Do We Ignore This Prayer, Because We Do Not Want It Answered?
Devotional/Discussion Thought of the Day:
13 No temptation has come your way that is too hard for flesh and blood to bear. But God can be trusted not to allow you to suffer any temptation beyond your powers of endurance. He will see to it that every temptation has a way out, so that it will never be impossible for you to bear it. 1 Corinthians 10:13 (Phillips NT)
“And lead us not into temptation.”
18 What does this mean?
Answer: God tempts no one to sin, but we pray in this petition that God may so guard and preserve us that the devil, the world, and our flesh may not deceive us or mislead us into unbelief, despair, and other great and shameful sins, but that, although we may be so tempted, we may finally prevail and gain the victory.
201 In a Christian’s life everything has to be for God—even personal weaknesses, once they have been put right! The Lord understands and forgives them.
As my devotions seem to be focused on prayer this morning, I once again find myself analyzing my prayer life, measuring it against that of scripture, and those like Luther and Escriva, men whose dependence on God I wish I could emulate.
Not because they were giants in knowledge, but rather because their ability to express their needs simply, to be honest about their thoughts and feelings. And because there are days where despair is my greatest temptation, as it seems they understand.
So when I came across, this portion of the Luther’s Small Catechism, I thought, besides in praying the Lord’s prayer, when was the last time I prayed that God would lead me not into temptation but give me the strength to endure it?
Not only when was the last time I prayed this petition for myself, but for my leaders?
Perhaps it is simply apathy. Said that, God promised it, time to move on, nothing to see here? Perhaps it is worse, the things I am tempted to do, to say, to think, I am too comfortable with, even as I realize they betray my weaknesses?
Do we consciously or subconscious omit this from our daily prayer because we want to avoid confronting that which tempts us, that which ensnares us, those sins that are all too common in our lives? Do we too easily give place to lust, or despair, to doubt God’s promise? Do we become to comfortable with being broken? Is it too easy justification for not living life in Christ? Is that why this is only prayed in our repetition of Christ’s prayer?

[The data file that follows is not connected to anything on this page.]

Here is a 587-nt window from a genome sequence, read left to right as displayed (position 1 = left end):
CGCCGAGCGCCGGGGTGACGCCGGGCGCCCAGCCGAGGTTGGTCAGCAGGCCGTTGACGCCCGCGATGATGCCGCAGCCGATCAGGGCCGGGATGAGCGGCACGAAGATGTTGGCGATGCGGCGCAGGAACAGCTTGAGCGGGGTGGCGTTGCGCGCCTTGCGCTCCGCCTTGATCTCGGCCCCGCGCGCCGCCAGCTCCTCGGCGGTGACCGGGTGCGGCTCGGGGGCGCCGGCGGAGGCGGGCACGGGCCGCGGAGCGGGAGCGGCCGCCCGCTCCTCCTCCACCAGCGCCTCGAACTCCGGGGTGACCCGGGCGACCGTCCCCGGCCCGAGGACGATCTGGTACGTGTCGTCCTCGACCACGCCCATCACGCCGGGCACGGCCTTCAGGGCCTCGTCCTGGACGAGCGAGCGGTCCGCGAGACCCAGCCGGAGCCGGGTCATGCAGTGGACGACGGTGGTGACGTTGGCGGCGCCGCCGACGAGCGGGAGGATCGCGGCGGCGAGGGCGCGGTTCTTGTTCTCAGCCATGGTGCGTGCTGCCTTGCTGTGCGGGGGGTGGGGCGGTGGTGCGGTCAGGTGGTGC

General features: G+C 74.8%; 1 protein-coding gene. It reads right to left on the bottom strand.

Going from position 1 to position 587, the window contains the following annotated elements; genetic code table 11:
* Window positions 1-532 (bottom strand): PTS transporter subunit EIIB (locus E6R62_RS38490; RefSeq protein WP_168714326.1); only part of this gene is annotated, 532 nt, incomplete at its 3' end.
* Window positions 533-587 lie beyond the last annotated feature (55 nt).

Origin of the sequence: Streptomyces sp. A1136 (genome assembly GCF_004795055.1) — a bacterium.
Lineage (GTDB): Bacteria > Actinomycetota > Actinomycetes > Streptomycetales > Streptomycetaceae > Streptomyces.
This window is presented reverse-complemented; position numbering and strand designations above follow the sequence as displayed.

Are we afraid, that if we truly pray, truly desire that God would not lead us into temptation, that He will answer that prayer?
I like the point St. Josemaria makes, that we need to realize these weaknesses, yes even these temptations can be used by God, even as He is putting them to right. As we confess them, as we plead for Him to not lead us into them, we give Him the authority over them. Even as we realize we can’t overcome them, as we depend on Him, we find out that He has give us the victory! We will prevail not by avoiding the temptation, but by allowing Him to lead us through the temptation, showing us the way out, as we are crucified with Christ.
For at the cross is where sin and temptation lose their power, as Paul instructs the Galatians,
24 And those who belong to Christ Jesus have put to death their human nature with all its passions and desires. 25 The Spirit has given us life; he must also control our lives.
Galatians 5:24-25 (TEV)
As we pray lead us not into temptation, what we are praying is the we realize that the Holy Spirit is not just the Giver of Life, but the Lord of it as well. That the Spirit calls us to know what Christ has taught us, that we are family, treasured enough by God that the cross becomes the revelation of that love.
The peace that God desires we know shatters the power of temptation and the sins that temptation would have us treasure, even as we learn to pray. This too is included in our prayer, Lord Have Mercy!
Tappert, T. G. (Ed.). (1959). The Book of Concord the confessions of the Evangelical Lutheran Church. (pp. 347–348). Philadelphia: Mühlenberg Press.
Escriva, Josemaria. The Forge (Kindle Locations 896-898). Scepter Publishers. Kindle Edition.
Posted on May 16, 2016, in Augsburg and Trent, Devotions, Theology in Practice and tagged forgiveness, Life in Christ, Martin Luther, prayer, St. Josemaria Escriva, The Lord's Prayer. Bookmark the permalink. Leave a comment.